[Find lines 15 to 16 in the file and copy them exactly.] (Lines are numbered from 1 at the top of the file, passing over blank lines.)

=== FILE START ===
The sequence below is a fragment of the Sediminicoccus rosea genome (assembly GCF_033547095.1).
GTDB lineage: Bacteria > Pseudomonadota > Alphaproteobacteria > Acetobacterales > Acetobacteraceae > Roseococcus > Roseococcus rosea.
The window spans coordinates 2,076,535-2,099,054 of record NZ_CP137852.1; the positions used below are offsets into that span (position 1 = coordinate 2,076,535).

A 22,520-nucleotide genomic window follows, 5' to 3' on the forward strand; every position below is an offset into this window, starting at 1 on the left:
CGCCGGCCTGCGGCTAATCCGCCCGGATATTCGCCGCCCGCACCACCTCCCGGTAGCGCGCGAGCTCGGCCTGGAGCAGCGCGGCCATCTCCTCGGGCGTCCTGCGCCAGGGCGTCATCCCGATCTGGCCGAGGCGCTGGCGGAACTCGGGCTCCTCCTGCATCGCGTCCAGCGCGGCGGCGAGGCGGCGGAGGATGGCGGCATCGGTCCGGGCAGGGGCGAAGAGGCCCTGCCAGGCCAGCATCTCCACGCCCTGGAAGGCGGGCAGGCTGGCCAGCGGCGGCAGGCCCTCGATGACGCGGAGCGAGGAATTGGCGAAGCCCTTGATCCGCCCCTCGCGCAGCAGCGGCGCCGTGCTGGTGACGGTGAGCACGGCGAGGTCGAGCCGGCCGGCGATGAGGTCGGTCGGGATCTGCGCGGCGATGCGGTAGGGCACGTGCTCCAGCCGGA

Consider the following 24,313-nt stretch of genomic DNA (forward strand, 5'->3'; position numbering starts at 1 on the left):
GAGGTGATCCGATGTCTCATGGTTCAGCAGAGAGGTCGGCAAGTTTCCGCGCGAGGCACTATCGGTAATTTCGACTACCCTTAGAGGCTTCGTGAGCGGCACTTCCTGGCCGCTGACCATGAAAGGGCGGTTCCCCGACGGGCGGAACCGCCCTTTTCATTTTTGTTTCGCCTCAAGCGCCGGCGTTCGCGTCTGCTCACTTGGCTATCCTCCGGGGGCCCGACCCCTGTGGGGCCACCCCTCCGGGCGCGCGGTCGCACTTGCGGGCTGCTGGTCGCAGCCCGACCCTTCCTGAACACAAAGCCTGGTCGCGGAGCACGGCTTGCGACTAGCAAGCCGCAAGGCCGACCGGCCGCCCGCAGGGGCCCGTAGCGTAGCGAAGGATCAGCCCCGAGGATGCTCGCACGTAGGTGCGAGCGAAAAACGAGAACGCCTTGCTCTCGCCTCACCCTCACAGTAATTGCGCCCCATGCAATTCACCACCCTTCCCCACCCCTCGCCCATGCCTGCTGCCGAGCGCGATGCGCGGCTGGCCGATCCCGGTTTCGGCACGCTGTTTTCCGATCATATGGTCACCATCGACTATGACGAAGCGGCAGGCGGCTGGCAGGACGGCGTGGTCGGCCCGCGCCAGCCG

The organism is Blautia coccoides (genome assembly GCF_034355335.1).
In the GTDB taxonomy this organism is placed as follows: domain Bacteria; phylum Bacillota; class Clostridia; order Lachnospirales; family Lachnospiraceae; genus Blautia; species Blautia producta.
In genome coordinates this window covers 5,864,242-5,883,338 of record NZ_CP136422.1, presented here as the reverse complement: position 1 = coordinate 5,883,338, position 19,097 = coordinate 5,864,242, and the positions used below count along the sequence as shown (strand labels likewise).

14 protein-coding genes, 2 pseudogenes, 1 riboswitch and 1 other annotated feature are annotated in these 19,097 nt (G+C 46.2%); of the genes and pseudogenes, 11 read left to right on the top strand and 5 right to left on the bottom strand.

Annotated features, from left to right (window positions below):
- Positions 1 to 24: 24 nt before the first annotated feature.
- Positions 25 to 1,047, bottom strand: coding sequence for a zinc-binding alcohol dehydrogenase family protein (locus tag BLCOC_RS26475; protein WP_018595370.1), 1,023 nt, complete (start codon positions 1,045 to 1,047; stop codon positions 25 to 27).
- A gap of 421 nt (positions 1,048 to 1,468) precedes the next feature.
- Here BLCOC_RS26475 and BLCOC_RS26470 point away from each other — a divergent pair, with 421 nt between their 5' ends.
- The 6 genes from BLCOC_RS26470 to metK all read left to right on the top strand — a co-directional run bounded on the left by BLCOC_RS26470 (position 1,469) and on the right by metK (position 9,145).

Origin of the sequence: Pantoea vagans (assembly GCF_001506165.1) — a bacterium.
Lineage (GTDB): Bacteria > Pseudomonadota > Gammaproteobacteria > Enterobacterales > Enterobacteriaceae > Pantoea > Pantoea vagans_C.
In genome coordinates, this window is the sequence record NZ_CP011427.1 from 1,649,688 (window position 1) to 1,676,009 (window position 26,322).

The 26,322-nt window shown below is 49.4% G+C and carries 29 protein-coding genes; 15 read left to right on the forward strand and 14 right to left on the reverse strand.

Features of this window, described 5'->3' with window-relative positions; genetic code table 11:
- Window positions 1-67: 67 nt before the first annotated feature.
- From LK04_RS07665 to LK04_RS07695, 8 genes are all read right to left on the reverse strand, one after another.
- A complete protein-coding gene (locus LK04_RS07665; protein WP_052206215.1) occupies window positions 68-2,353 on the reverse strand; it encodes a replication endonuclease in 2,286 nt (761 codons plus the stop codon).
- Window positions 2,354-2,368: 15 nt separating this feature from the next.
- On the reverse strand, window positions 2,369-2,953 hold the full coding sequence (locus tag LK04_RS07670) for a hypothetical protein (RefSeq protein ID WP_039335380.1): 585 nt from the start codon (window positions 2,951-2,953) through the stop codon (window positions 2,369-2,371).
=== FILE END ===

- A gap of 421 nt (positions 1,048 to 1,468) precedes the next feature.
- Here BLCOC_RS26475 and BLCOC_RS26470 point away from each other — a divergent pair, with 421 nt between their 5' ends.